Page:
The flip side is that the piston dwell time limits the engine’s ability to pump air into the cylinders which, in theory limits volumetric efficiency, the amount of cylinder fill. For this reason, most drag race engines will run a lower numerical rod ratio (often mated with a very short stroke) for the improved pumping action. They will accept the angularity and thrust side bore wear since the engine only runs for a short while and is frequently rebuilt. In a street/strip application the attributes that are advantageous to a road race engine will shine through. Higher torque, less wear, decreased detonation and reduced frictional losses are all good.
A few concerns
A concern when trying to build power and rpm with a 383 in any application is the bore size. A much better combination would be a 377 cubic inch engine. This is a 400 bore (4.125 inches) + 0.030 (4.155 inches) and a 350 stroke (3.48-inch) crankshaft with a 6.00-inch long rod. This would yield a rod ratio of 1.72 but more important, the large bore would unshroud the intake valve and allow for a better airflow. The 383 with a 4.030-inch bore has a good deal of shrouding and the valve needs to go much higher in lift before it un-shrouds. The same cylinder head on a 4.155-inch bore would be unshrouded and would flow more air. For this reason, when testing a cylinder head on a flow bench, the adapter needs to mimic the size of the engine bore.
Another concern was the overall height of the engine in the car. With the hood on, there is only about one-inch clearance to the top of the air cleaner assembly. This is with an Edelbrock Victor Jr. and the current deck height block and cylinder head port configuration. This will limit the choice of cylinder heads since a better flowing design would have a raised runner and that would not fit. Thus, RaceKrafters would need to work within the confines of the small bore and reduced overall height of the engine while still trying to meet Tony’s goals of 7,200 rpm and at least 50 horsepower more than the engine has with no less torque. This would equate to 500 hp and 505 lbs-ft, as a minimum, all while being very tractable and durable.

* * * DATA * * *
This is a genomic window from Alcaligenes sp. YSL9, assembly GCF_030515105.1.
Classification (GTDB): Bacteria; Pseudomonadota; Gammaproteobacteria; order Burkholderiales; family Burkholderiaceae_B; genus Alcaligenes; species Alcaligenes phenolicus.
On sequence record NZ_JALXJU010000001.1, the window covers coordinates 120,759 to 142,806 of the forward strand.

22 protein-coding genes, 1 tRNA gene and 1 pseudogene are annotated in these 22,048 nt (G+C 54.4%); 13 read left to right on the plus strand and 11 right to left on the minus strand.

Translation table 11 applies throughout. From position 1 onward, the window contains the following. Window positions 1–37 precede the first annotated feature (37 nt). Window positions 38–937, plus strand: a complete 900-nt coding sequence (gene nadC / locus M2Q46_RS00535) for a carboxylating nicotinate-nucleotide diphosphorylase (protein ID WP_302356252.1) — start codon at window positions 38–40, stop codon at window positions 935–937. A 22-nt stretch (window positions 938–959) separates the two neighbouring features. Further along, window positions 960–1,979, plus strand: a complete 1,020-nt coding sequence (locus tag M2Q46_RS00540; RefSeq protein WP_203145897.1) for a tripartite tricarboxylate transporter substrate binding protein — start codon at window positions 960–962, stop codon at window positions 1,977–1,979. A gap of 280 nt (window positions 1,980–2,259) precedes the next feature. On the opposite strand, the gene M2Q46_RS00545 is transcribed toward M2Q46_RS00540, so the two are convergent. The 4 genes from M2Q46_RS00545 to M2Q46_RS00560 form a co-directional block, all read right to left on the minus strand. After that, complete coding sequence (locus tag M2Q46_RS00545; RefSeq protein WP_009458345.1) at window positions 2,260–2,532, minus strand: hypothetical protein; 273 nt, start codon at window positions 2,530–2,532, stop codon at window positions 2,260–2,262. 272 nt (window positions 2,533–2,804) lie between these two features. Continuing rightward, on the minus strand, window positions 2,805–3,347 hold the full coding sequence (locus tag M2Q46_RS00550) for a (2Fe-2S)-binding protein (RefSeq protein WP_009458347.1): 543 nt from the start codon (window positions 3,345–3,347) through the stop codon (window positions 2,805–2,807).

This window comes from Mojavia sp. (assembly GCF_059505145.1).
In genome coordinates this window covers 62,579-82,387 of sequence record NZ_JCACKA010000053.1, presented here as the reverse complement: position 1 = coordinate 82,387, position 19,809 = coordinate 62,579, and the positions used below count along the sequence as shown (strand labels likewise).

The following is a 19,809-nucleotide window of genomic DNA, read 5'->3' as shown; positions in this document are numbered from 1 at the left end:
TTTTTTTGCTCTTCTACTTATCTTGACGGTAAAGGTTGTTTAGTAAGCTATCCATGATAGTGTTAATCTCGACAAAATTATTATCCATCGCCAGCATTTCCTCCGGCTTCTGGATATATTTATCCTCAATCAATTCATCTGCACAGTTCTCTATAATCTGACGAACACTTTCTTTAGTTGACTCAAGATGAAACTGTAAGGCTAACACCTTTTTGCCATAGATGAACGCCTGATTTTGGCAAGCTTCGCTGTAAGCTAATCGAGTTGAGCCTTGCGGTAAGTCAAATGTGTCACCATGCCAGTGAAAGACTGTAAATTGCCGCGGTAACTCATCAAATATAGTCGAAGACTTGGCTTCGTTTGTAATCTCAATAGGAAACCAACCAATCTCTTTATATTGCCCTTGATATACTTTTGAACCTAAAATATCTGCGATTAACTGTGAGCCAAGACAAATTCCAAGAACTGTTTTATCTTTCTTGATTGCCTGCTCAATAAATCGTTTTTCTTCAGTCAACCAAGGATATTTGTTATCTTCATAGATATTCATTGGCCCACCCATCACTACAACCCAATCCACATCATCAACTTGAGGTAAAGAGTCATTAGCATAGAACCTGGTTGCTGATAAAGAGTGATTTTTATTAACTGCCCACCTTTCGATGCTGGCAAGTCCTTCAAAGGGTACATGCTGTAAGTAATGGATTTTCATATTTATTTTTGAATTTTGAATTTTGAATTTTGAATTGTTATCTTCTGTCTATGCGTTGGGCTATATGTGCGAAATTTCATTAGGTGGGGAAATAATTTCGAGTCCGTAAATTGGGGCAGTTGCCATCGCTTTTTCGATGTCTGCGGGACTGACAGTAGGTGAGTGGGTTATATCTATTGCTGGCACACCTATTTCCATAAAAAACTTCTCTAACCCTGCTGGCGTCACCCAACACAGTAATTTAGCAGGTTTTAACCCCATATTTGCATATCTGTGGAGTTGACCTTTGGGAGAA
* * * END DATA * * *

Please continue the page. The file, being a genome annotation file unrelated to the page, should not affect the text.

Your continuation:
RaceKrafters has their work cut out for them. The 383 will require a good deal of engineering and pulling out the stops on all the machine work as we’ll see in Part 2.
Flow bench test of L-98 cylinder head cfm
Lift Intake Exhaust
.100 58 53
.200 117 101
.300 165 133
.400 206 155
.500 226 168
.600 217 175
.700 214 178
.800 213 179
Dyno results of the 383
RPM TQ HP BSFC
3000 439.6 251.1 0.41
3100 438.5 258.8 0.40
3200 437.8 266.7 0.39
3300 433.9 272.6 0.39
3400 431.0 279.0 0.40
3500 429.2 286.1 0.40
3600 428.4 293.6 0.40
3700 429.6 302.6 0.39
3800 434.9 314.7 0.38
3900 442.7 328.7 0.39
4000 448.4 341.5 0.38
4100 454.3 354.7 0.40
4200 458.5 366.7 0.38
4300 455.9 373.3 0.38
4400 453.8 380.2 0.39
4500 449.7 385.3 0.41
4600 446.2 390.8 0.43
4700 442.9 396.3 0.43
4800 442.5 404.4 0.43
4900 441.5 411.9 0.43
5000 442.3 421.1 0.42
5100 440.2 427.5 0.42
5200 437.9 433.5 0.42
5300 434.8 438.7 0.43
5400 430.1 442.2 0.43
5500 424.8 444.9 0.43
5600 418.4 446.2 0.43
5700 410.6 445.7 0.43
5800 402.6 444.6 0.45
5900 393.9 442.5 0.46
6000 379.0 443.1 0.44
Average from 3,300 and 5,600 rpm: 439.67 lbs-ft, 372.36 hp
For Your Information:
RaceKrafters Automotive Machine, (717) 399-8780